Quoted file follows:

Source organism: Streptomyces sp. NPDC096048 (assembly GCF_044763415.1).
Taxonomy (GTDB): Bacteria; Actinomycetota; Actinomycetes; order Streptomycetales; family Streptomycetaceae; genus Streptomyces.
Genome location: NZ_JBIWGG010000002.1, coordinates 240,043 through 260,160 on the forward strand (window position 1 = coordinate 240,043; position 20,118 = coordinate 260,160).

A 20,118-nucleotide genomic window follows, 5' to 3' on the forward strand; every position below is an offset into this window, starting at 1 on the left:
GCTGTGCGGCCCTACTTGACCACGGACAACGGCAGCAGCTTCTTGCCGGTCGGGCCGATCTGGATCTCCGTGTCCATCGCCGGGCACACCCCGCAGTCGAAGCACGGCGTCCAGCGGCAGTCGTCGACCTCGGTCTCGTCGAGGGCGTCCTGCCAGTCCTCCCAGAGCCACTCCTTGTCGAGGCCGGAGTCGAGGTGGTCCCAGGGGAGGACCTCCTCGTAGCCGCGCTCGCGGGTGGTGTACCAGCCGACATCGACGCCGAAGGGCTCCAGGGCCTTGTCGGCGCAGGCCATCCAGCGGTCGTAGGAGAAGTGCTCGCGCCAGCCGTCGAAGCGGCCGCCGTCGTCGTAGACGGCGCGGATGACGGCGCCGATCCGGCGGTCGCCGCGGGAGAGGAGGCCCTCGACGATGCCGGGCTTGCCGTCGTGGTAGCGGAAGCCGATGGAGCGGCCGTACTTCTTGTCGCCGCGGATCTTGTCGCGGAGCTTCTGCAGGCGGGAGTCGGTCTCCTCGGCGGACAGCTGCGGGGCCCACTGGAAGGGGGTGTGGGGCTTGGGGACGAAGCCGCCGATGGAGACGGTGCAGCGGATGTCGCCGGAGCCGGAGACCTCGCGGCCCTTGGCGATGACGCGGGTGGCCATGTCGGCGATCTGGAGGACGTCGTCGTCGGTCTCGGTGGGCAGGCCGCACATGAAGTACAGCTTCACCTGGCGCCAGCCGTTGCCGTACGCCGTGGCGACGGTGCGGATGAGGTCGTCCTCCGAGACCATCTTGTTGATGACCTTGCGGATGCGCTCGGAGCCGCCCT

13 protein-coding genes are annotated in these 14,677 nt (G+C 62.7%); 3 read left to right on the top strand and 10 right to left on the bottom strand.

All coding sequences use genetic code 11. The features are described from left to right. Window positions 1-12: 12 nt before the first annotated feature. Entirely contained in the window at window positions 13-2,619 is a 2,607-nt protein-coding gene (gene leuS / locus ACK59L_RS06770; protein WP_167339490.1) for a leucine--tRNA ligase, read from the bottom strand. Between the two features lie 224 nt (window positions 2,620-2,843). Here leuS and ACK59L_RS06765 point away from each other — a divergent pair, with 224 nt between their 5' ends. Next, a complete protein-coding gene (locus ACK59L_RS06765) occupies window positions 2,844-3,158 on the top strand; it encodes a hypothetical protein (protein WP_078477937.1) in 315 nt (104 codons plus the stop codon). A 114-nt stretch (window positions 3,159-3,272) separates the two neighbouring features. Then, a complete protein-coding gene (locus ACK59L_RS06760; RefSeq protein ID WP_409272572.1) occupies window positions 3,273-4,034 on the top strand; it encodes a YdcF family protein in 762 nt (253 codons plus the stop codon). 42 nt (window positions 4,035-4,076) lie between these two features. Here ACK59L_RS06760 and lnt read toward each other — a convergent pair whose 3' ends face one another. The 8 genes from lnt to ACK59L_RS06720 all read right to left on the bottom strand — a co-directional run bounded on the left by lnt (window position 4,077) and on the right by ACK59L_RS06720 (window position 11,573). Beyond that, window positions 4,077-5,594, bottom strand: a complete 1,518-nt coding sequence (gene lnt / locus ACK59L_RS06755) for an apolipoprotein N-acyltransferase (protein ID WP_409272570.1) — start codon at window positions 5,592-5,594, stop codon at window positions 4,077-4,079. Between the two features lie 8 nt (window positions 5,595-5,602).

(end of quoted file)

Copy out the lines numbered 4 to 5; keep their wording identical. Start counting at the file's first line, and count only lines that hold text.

A 20,118-nucleotide genomic window follows, 5' to 3' on the forward strand; every position below is an offset into this window, starting at 1 on the left:
GCTGTGCGGCCCTACTTGACCACGGACAACGGCAGCAGCTTCTTGCCGGTCGGGCCGATCTGGATCTCCGTGTCCATCGCCGGGCACACCCCGCAGTCGAAGCACGGCGTCCAGCGGCAGTCGTCGACCTCGGTCTCGTCGAGGGCGTCCTGCCAGTCCTCCCAGAGCCACTCCTTGTCGAGGCCGGAGTCGAGGTGGTCCCAGGGGAGGACCTCCTCGTAGCCGCGCTCGCGGGTGGTGTACCAGCCGACATCGACGCCGAAGGGCTCCAGGGCCTTGTCGGCGCAGGCCATCCAGCGGTCGTAGGAGAAGTGCTCGCGCCAGCCGTCGAAGCGGCCGCCGTCGTCGTAGACGGCGCGGATGACGGCGCCGATCCGGCGGTCGCCGCGGGAGAGGAGGCCCTCGACGATGCCGGGCTTGCCGTCGTGGTAGCGGAAGCCGATGGAGCGGCCGTACTTCTTGTCGCCGCGGATCTTGTCGCGGAGCTTCTGCAGGCGGGAGTCGGTCTCCTCGGCGGACAGCTGCGGGGCCCACTGGAAGGGGGTGTGGGGCTTGGGGACGAAGCCGCCGATGGAGACGGTGCAGCGGATGTCGCCGGAGCCGGAGACCTCGCGGCCCTTGGCGATGACGCGGGTGGCCATGTCGGCGATCTGGAGGACGTCGTCGTCGGTCTCGGTGGGCAGGCCGCACATGAAGTACAGCTTCACCTGGCGCCAGCCGTTGCCGTACGCCGTGGCGACGGTGCGGATGAGGTCGTCCTCCGAGACCATCTTGTTGATGACCTTGCGGATGCGCTCGGAGCCGCCCT